If this July 23 article is correct in reporting that MAP-21 has changed the ADHS funding formula so that ADHS projects now can be paid 100% with federal dollars, then I wonder if Virginia will now make a play for the "free money" and build its ten miles?:
... the legislation ... eliminat[es] the requirement that the state provide a 20 percent match for federal funding. Now Appalachian Development Highway System projects can be paid for 100 percent with federal dollars.
Not exactly. The devil is in the details.
As I understand it, the previous system was thus:
There was an "ARC" pot of money that would fund ARC Corridors and only ARC Corridors on an 80-20 basis. This was a seperate pot of money from "regular" DOT money. Esentually this was an "earmark", because a state could not tap the money for any other project. A state had a choice of spending its 20% match to tap the 80% or (the oppositon party would say) "gave back" the 80% money.
Now, if I have this correct, there is no ARC pot of money, nor are there really any "earmarks". Each state just gets $X and can spend them on any "core project" it wishes. The "core projects" include any uncompleted ARC Corridor and 1000s of other roads such as the "High Priority Corridors", and some new thing called the "National Freight System". And, new to MAP 21, each state must spend enough to meet a federal maintence standard (apparently if a state's roads fall to a certain level of disrepair, it has to spend some of its appropriation on that, and not new construction).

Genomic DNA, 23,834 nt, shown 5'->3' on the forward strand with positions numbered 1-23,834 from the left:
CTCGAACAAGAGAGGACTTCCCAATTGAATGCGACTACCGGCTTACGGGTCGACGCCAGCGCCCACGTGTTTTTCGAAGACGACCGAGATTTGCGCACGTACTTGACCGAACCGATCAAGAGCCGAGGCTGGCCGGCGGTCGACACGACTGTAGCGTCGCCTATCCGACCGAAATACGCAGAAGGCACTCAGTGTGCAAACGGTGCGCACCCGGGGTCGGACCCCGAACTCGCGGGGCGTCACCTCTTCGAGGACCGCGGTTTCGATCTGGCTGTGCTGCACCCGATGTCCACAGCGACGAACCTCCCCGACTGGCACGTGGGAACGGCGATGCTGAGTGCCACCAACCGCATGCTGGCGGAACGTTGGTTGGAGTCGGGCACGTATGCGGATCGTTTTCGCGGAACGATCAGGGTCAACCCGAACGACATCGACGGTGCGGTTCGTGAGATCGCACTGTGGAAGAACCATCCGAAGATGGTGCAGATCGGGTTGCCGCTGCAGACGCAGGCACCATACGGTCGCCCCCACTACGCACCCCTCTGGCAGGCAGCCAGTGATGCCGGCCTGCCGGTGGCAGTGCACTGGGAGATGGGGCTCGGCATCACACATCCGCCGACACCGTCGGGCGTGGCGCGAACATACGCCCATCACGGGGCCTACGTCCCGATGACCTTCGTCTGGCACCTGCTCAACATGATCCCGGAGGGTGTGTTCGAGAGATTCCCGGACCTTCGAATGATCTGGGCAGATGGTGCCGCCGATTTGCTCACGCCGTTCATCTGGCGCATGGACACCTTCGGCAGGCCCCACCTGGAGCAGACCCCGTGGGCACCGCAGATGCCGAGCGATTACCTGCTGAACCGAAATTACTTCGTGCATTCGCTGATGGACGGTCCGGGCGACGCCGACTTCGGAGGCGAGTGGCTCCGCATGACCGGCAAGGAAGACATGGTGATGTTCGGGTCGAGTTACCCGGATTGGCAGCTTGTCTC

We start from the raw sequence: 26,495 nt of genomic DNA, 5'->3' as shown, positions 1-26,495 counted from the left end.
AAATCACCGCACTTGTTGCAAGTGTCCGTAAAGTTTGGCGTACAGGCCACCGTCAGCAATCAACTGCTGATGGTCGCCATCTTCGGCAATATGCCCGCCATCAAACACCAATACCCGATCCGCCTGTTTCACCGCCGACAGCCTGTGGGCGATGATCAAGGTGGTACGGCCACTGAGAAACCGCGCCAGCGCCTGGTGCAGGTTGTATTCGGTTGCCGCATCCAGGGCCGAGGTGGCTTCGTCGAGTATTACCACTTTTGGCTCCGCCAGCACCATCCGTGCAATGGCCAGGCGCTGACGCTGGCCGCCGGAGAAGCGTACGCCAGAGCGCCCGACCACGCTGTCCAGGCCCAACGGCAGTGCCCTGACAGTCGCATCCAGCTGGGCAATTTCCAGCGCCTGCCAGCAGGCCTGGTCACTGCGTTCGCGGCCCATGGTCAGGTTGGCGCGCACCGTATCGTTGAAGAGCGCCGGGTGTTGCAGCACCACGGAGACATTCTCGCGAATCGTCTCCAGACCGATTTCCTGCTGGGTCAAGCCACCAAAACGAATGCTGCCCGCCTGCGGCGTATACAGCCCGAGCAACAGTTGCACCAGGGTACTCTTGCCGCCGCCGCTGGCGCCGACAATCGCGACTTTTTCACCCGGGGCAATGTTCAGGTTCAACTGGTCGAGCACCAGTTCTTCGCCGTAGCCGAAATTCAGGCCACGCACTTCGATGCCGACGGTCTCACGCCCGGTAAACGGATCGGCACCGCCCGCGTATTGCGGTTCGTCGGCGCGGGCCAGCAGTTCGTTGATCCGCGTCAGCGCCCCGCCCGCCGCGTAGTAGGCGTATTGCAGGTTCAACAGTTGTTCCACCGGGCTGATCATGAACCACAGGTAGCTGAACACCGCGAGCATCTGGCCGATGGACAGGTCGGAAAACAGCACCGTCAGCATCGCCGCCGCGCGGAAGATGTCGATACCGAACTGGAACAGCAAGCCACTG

To continue with Corridor H, Virginia COULD build its part of Corridor H with 100% federal money, yes. But that would be out of the finite regular amount appropriated to Virginia as a whole, not "free money". Virginia could just as easily build a new road in NOVA, or the Tidewater or whatever from the list of dozens and dozens of "core projects".
The bill does, however, require each state to come up with a "plan" on how it will eventually finish each Corridor, but that that is little more that them saying where on the list of "core projects" they place a particular road.
This does seem to be a "brave new world" as, in the politics of each state (even WV, where although the entire state is in the ARC, all of the Corridors are finished save H) as Appalachian politicians can no longer say that if the state does not build a particular road, it is just walking away from 80% funding and can't spend the money elsewhere anyway. Now it can. The politics of each ARC state would thus come into play here.